The burn out test
I hear about two big issues again and again today.
- The first is about how to source and hire (and retain) good people. We’re in a really tight hiring market.
- The second is figuring out how to deal with people who are getting burnt out. Or how to handle burn out yourself
And the burnout ranges in seriousness from feeling generally overworked to being in a really dark place, entertaining thoughts of ending it all.
The good news is that anyone can recover from burnout. The first step is to assess where you’re at.
To that end, I’ve compiled this checklist from a few much longer ones. It’s obviously not meant to be a clinical evaluation, but might tweak your thinking on where you’re at, and spark some thinking and discussion too.
There are many causes for burnout and the symptoms can be different depending on the person. We all know that feeling of being overwhelmed by work or life in general, but what do you do when that feeling never goes away? When you wake up and the upcoming day feels hopeless and there seems to be no end in sight.
What causes burnout?
Sometimes burnout is caused by feeling like you are having no impact on the world or at least not enough of an impact to make all the effort worth it.
It can be caused by believing that everything depends on you and holding yourself to impossible standards. Of course, this isn’t really true. As my old mentor Lindsay Brooks used to say, “The graveyard is filled with indispensable people.”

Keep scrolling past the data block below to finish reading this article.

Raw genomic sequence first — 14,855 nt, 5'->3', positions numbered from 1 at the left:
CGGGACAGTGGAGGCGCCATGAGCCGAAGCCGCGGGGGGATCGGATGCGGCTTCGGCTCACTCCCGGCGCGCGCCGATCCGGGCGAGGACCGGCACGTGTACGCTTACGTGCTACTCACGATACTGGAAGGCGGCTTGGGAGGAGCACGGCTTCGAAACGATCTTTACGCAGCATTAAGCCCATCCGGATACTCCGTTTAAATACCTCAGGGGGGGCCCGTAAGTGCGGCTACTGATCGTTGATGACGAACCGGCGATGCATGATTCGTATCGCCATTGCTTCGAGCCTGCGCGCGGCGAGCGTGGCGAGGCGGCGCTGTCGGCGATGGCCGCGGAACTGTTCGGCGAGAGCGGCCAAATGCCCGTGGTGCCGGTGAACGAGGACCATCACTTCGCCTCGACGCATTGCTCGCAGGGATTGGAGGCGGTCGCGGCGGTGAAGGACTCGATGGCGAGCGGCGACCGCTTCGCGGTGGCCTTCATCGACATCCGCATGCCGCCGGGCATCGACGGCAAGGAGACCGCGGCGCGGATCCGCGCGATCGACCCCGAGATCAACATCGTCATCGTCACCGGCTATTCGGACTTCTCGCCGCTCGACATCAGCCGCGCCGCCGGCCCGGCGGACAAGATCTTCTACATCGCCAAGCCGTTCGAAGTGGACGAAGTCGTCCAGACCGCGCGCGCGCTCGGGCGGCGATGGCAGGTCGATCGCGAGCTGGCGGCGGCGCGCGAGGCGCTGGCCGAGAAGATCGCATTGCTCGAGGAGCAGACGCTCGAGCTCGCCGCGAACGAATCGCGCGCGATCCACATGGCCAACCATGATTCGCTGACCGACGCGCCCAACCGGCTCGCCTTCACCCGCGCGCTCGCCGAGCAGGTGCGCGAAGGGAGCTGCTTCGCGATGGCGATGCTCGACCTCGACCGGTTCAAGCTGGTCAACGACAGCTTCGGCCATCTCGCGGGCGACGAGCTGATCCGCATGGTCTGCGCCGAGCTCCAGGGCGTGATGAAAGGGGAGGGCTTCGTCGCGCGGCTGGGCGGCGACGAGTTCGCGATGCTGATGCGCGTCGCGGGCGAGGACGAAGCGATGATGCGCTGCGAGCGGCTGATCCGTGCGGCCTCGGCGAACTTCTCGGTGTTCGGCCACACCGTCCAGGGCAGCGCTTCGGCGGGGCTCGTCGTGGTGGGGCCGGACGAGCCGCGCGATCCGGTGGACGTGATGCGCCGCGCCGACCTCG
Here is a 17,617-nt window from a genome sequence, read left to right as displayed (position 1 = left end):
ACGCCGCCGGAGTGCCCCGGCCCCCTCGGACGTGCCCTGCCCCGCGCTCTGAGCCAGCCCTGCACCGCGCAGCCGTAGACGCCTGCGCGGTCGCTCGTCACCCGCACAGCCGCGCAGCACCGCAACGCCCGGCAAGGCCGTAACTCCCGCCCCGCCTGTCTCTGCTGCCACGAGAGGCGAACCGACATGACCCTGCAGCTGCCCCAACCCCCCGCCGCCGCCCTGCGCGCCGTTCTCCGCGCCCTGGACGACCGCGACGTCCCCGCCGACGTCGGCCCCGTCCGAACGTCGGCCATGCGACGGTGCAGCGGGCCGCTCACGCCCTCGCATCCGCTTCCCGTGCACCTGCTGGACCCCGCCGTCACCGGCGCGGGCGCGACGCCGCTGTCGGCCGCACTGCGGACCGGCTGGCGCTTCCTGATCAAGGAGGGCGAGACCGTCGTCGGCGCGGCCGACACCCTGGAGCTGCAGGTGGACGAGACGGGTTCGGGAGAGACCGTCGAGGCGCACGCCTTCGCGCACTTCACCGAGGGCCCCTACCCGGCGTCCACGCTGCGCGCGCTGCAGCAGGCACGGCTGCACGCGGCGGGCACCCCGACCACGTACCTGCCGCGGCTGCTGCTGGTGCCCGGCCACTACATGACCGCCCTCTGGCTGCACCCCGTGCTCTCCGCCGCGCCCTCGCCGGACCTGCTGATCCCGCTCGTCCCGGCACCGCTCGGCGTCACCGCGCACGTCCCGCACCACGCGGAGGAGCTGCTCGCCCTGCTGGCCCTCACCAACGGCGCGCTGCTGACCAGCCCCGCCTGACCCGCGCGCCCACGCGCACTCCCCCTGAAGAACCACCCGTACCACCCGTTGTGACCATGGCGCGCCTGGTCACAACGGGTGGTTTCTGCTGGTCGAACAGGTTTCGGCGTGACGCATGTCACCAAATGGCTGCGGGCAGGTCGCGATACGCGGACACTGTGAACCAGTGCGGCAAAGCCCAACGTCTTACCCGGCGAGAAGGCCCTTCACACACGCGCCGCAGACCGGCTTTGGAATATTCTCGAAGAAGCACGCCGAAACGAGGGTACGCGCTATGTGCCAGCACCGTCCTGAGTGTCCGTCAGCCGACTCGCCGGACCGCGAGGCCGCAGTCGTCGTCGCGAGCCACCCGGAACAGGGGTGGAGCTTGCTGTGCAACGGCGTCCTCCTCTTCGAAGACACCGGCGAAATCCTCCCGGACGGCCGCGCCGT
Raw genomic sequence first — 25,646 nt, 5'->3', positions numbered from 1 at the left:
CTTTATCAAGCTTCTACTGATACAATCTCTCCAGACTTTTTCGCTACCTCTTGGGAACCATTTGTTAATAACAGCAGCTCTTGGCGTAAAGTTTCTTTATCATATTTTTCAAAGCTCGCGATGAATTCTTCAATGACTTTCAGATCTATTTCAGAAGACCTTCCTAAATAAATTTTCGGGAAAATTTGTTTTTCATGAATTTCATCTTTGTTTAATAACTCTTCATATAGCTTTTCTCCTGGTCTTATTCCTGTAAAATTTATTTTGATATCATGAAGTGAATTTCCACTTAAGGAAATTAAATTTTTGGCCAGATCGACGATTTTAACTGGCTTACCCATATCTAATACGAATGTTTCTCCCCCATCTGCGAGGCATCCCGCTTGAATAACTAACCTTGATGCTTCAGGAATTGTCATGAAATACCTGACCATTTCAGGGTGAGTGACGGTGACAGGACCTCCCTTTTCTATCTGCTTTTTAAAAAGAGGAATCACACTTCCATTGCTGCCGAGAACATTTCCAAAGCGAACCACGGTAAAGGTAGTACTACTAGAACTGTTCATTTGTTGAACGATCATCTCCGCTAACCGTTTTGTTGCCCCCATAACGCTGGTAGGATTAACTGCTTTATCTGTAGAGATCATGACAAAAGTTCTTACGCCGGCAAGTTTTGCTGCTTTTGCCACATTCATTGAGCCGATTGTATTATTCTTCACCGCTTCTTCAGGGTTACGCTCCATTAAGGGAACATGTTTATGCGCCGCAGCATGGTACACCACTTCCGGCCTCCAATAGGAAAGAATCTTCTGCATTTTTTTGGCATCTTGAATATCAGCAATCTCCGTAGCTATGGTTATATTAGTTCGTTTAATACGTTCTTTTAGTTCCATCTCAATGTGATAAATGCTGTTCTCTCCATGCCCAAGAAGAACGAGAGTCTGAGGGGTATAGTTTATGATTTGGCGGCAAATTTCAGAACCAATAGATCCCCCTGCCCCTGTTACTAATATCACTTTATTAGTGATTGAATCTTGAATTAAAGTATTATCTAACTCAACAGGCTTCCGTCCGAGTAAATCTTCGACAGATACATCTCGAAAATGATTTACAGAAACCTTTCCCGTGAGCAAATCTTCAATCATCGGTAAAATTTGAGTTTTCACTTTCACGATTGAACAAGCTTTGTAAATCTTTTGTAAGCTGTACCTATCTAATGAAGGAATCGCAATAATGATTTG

Often the cause of burnout is working every day with B, C, and D players. These are people who have bad attitudes or don’t get much done, or a mix of both. People like this suck your energy until you feel like you’re out of gas but have to keep on driving anyway. These people create work environments that feel impossible to us.
If this sounds familiar, take some time to think about what has been making you burn out.
The hallmark symptoms of burnout are emotional exhaustion, feelings of cynicism, and decreased performance at work or school. If the idea of going to work tomorrow hits you in the pit of your stomach, that’s a sign that burnout may be an issue for you.
The burnout test
|1. I feel drained||1||2||3||4||5|
|2. I feel unable to cope with work||1||2||3||4||5|
|3. I feel physically and mentally exhausted||1||2||3||4||5|
|4. I’m starting to experience chronic headaches||1||2||3||4||5|
|5. I can’t sleep because my mind keeps spinning||1||2||3||4||5|
|6. I’m irritable and impatient at work and at home||1||2||3||4||5|
|7. Little things upset me that normally wouldn’t||1||2||3||4||5|
|8. I don’t feel recharged after time away||1||2||3||4||5|
|9. I feel disillusioned about my job||1||2||3||4||5|
|10. I would rather just not talk to people||1||2||3||4||5|
The burnout test outcomes
Add up your scores and see where you land:
0-20 You’re fine, nothing to worry about
21-34 Pay more attention to your physical and mental health
35-50 You’re approaching burnout. Get help
Ways to recharge
There are lots of ways to recharge after feeling burned out. These include:
- Prioritizing sleep
- Prioritizing healthy eating
- Getting enough exercise
- Talking to your team about it
- Realizing that there’s help and a better future for those who seek to be healthier
- Seeing a mental health professional for guidance
But the first step is diagnosis. Figure out where you’re at and talk to someone about it.
Trevor Throness is a speaker, consultant, and author of “The Power of People Skills.” He is also co-founder and senior instructor at gettingpeopleright.com https://gettingpeopleright.com/
Find more about “The Power of People Skills” here: https://www.amazon.com/Power-People-Skills-Dramatically-Performance/dp/1632651068